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Modify your own source code with this piece of Python black magic
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README.md

replace_me

Description

Modify your own source code with this piece of Python black magic.

When a piece of code calls replace_me(value), that line will be replaced with the given value. If you want to insert a comment and keep the line that inserted it, use insert_comment(value). There's also test(value), which becomes test(value, expected) to ensure that the result does not change in future iterations, and hardcode_me(value), which replaces only that part with the hardcoded result of the expression.

It's not true self-modification because the changes are not executed until the next run, but it still has its uses.

ATTENTION: Calling these functions will modify your source code. Keep backups.

Installation

pip install replace_me

or

download the single file

Why?

  • To document example values.
  • As a poor man's debugger, inserting a watched value as a comment.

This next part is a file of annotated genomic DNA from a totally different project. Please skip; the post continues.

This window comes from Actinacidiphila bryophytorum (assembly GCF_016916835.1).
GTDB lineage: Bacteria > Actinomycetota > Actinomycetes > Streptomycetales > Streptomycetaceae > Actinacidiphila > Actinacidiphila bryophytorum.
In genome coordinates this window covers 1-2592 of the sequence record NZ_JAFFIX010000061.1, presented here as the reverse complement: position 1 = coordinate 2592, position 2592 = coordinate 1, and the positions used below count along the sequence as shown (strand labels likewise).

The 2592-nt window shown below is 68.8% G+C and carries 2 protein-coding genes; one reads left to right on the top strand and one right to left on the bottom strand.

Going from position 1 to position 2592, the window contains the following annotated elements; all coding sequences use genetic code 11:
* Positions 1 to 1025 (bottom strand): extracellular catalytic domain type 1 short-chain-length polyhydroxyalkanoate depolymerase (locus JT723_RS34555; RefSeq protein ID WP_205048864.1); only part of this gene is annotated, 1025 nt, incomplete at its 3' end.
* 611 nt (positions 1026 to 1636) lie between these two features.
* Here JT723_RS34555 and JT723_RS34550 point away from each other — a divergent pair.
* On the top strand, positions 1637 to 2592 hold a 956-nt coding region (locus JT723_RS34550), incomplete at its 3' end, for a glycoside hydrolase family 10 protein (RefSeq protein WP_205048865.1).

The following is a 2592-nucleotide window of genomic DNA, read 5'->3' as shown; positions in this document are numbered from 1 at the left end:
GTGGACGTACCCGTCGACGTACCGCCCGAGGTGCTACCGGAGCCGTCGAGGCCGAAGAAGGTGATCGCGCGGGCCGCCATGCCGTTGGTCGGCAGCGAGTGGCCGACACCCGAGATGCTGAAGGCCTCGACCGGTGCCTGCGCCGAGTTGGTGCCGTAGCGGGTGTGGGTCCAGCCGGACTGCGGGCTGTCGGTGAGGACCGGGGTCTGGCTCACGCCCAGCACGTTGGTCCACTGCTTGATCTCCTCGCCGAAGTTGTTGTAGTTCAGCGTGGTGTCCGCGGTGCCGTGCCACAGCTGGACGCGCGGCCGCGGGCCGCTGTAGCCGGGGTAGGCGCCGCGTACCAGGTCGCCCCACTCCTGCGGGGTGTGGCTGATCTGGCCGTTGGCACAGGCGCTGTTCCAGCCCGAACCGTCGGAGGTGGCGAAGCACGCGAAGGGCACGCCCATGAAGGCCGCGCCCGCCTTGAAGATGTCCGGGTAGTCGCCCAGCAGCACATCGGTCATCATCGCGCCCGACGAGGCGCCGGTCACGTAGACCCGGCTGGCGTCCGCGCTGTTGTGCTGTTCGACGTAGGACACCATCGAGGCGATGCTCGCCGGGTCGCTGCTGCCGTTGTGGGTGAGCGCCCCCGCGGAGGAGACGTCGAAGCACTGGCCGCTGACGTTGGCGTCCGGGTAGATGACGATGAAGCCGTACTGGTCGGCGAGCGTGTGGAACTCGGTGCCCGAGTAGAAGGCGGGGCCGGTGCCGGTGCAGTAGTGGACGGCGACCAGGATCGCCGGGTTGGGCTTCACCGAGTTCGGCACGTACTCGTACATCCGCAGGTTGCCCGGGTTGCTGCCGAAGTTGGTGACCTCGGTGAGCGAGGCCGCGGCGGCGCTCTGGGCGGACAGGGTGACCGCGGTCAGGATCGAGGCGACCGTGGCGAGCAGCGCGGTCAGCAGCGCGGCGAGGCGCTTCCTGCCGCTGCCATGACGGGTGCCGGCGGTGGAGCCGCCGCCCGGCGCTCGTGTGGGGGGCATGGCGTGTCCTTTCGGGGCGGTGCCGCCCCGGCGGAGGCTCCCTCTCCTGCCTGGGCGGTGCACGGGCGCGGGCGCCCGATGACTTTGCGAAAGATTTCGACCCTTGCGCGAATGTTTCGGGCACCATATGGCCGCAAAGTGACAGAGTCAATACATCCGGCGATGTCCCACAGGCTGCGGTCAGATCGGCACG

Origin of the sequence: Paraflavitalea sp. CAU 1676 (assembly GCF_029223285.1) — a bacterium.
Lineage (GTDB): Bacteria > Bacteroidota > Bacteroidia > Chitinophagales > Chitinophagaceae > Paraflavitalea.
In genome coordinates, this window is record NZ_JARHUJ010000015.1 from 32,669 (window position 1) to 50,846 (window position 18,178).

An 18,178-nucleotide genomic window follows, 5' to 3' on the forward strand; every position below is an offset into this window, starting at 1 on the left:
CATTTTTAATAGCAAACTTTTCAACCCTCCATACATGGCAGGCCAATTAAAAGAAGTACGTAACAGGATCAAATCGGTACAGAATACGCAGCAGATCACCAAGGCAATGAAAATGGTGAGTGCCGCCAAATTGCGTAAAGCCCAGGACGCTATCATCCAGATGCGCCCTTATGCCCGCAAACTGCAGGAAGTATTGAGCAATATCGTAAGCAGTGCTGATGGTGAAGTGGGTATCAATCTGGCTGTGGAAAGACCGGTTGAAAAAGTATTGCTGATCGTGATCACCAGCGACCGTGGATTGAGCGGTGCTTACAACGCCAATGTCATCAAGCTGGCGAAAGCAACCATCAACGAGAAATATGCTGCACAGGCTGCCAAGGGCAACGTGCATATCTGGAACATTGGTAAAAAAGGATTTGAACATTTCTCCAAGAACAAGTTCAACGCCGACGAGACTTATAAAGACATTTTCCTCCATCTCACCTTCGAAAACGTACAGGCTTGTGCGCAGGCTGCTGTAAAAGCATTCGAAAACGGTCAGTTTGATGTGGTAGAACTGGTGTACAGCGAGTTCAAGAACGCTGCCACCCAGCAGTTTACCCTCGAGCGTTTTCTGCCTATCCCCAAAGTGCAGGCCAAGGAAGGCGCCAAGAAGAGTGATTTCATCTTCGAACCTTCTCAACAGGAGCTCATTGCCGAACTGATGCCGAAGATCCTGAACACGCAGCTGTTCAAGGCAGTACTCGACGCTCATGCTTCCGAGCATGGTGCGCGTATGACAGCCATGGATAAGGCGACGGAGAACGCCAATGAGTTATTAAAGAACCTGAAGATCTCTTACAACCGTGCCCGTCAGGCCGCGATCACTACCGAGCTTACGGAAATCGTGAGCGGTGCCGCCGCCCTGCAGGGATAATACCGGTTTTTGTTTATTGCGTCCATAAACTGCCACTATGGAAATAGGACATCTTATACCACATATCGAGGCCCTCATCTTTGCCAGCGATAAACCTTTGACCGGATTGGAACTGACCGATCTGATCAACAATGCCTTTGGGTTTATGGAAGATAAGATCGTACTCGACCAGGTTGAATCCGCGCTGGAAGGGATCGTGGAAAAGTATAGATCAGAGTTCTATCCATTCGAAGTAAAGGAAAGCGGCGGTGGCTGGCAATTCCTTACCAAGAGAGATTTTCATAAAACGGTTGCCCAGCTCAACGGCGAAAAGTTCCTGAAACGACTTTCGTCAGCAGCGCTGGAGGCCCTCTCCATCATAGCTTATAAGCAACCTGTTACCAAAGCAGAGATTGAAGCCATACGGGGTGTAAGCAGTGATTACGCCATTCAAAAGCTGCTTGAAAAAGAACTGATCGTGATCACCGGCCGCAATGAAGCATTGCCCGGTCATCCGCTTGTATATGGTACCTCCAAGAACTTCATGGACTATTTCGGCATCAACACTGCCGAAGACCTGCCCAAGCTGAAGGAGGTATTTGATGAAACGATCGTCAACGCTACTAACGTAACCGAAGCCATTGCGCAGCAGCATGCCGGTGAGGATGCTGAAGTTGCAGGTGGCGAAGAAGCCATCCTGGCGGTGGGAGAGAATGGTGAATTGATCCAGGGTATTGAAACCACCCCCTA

• To quickly fetch and check values, REPL-style.
  • To generate a piece of tricky code.
  • To hardcode short values that are tricky to compute, slow, or based on random sources.
  • To freeze the behavior of an expression (test(expression) becomes test(expression, hardcoded_result)).
  • https://imgur.com/r/wtf/OpFcp

Example

from replace_me import replace_me, insert_comment

# If you run this program, this source code will change.

# These two lines will become the same:
# Hello World
replace_me("Hello World", as_comment=True)

# Code generation. Creates a hard coded list of 100 numbers.
replace_me('numbers = ' + str(list(range(100))))

import random
# The next comment will be replaced with a random number.
insert_comment(random.randint(1, 10))
# ??

# Pseudo-quine, replaces the line with itself.
quine = 'replace_me(quine)'
replace_me(quine)

test(1+1)
# becomes
test(1+1, 2)
# which asserts the values are equal.

assert hardcode_me(1+1) == 2
# becomes
assert 2 == 2
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